Thursday, February 14, 2008

UW and GE sign deal on clean-coal project

The big coal-driven news yesterday was a deal between the University of Wyoming and General Electric Energy to develop an Advanced Coal Technology Center.

And in the Legislature, two bills about carbon sequestration passed first reading in the House.

The proposed GE Energy/UW project would, according to a UW press release, "consist of a small-scale gasification system that would allow UW and GE researchers to develop advanced coal gasification technology solutions for Powder River Basin (PRB) and other Wyoming coals."

There’s more:

GE’s cleaner-coal integrated gasification combined cycle (IGCC) and gasification technology... has been in use at the 230-megawatt TECO Polk I Station in Florida for more than 10 years. The company currently offers a 630-megawatt commercial-scale plant that produces 75 percent less Sox (oxides of sulfur), 33 percent less NOx (oxides of nitrogen), 40 percent less particulate matter, captures 90 percent more mercury and uses 30 percent less water than a pulverized coal plant. Duke Energy, AEP and other utilities in the eastern U.S. have committed to using GE's IGCC technology in proposed projects.

Florida is known more for its orange groves than coal fields, so citrus gasification would be a suitable route for the Sunshine State. But Wyoming produces more than 400 million tons of coal annually which, according to UW, "fuels more than 30 percent of the national electrical power generation needs."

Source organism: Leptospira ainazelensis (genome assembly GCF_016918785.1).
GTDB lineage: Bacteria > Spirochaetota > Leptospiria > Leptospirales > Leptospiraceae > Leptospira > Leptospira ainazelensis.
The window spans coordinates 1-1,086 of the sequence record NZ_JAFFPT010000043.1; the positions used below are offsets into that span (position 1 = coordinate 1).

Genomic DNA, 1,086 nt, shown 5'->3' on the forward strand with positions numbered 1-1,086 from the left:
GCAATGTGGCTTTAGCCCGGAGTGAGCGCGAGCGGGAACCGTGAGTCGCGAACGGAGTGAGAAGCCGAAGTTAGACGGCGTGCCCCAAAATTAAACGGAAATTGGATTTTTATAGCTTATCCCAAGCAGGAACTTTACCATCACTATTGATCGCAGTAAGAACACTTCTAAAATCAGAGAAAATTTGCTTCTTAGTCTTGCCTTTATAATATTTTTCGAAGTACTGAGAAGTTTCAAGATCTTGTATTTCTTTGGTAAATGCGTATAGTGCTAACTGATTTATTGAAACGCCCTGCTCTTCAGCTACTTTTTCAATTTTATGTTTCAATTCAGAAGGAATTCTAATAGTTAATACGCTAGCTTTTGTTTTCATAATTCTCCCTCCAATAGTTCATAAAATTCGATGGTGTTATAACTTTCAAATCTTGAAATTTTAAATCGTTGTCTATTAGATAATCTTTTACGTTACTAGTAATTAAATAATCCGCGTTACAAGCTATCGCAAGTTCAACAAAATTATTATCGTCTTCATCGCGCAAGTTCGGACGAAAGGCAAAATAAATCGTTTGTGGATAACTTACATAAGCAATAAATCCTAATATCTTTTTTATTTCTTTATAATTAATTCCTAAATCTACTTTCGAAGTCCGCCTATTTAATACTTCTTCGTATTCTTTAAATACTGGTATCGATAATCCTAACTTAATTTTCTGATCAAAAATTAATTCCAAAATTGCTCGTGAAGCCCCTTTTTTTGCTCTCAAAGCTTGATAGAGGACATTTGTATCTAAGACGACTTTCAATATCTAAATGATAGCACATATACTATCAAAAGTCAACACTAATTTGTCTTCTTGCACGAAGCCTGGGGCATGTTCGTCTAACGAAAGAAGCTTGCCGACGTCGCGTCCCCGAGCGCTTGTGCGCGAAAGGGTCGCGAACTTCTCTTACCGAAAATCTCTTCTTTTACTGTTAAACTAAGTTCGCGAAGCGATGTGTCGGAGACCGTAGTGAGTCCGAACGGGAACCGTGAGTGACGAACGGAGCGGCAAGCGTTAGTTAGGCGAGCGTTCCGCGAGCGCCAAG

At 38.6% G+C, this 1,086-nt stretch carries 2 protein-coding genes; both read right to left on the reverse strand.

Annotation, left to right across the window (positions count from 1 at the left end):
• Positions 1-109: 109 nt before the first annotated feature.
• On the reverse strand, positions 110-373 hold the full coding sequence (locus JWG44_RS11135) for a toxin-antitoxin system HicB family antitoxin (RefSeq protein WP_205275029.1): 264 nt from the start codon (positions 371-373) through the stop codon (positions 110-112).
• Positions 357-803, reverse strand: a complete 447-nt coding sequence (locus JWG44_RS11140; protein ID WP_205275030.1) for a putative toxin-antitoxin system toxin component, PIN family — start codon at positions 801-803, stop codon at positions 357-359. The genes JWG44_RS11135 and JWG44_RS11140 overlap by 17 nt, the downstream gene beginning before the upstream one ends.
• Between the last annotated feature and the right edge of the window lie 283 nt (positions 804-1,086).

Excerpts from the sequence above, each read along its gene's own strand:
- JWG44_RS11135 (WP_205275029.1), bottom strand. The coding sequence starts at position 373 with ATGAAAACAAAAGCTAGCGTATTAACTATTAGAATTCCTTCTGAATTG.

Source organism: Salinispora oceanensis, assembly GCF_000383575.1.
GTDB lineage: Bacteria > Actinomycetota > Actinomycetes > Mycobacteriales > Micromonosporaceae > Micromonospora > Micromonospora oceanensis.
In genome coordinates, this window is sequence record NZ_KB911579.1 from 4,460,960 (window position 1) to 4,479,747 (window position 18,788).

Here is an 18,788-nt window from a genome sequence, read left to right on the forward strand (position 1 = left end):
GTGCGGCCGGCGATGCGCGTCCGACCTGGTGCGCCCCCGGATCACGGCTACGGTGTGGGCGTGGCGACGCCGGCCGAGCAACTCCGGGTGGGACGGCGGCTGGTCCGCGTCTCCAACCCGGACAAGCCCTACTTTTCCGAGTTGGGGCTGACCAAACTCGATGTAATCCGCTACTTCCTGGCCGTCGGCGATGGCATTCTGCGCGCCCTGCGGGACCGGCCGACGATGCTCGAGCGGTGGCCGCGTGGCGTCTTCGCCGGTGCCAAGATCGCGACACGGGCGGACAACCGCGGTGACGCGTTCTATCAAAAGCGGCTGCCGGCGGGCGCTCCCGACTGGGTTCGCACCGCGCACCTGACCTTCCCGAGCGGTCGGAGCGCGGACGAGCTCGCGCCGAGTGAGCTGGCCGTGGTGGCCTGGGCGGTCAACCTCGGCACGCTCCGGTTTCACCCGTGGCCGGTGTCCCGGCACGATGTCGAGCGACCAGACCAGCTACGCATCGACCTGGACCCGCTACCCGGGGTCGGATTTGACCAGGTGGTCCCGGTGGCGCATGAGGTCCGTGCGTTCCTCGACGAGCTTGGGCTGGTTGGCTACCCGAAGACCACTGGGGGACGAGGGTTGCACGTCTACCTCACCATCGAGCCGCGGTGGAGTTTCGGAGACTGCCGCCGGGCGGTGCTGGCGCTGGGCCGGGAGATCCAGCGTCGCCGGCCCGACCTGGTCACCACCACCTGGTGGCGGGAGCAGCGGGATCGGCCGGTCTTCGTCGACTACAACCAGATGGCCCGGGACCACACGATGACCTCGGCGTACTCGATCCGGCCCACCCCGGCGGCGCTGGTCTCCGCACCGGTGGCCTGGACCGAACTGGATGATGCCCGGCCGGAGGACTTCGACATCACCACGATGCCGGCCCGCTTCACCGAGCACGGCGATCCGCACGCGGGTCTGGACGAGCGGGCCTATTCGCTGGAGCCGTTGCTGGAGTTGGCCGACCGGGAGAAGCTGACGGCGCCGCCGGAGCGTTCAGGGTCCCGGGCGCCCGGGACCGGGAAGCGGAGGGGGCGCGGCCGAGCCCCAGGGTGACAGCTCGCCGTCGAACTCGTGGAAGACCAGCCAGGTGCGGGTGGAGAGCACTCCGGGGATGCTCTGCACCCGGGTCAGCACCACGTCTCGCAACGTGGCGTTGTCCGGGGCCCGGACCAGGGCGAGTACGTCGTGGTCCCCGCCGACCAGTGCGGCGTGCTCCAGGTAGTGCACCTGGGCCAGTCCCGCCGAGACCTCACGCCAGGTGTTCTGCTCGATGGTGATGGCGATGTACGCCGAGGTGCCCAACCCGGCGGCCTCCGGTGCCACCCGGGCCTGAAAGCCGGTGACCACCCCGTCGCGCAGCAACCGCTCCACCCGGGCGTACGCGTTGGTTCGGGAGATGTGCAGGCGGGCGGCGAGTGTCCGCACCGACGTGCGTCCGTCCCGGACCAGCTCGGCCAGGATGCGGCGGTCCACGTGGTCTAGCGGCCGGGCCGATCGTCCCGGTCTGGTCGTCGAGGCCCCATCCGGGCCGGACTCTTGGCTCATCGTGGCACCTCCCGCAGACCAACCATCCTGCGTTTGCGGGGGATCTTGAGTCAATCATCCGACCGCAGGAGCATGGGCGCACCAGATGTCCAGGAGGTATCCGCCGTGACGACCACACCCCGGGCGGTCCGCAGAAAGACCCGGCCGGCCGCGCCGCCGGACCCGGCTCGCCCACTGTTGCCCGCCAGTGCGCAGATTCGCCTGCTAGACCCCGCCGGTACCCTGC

Before this project can proceed, the GE/UW alliance is asking the Legislature for a $20 million match to build the plant outside of Laramie. Gov. Freudenthal backs the project, so do some legislators. My guess is that the Legislature will approve the funds.

While I would prefer that we should focus on conservation and alternative energy sources such as wind and solar, it’s not realistic to think that could replace carbon fuels overnight. Besides, the State of Wyoming’s budget is powered by carbon too, those royalties collected when oil and gas and coal are pulled out of the ground.

Both Wyoming and Montana are looking at clean-coal technologies. While they may be interim steps on the way to energy independence, we can’t forget that we can’t put global warming on hold while we work this stuff out.

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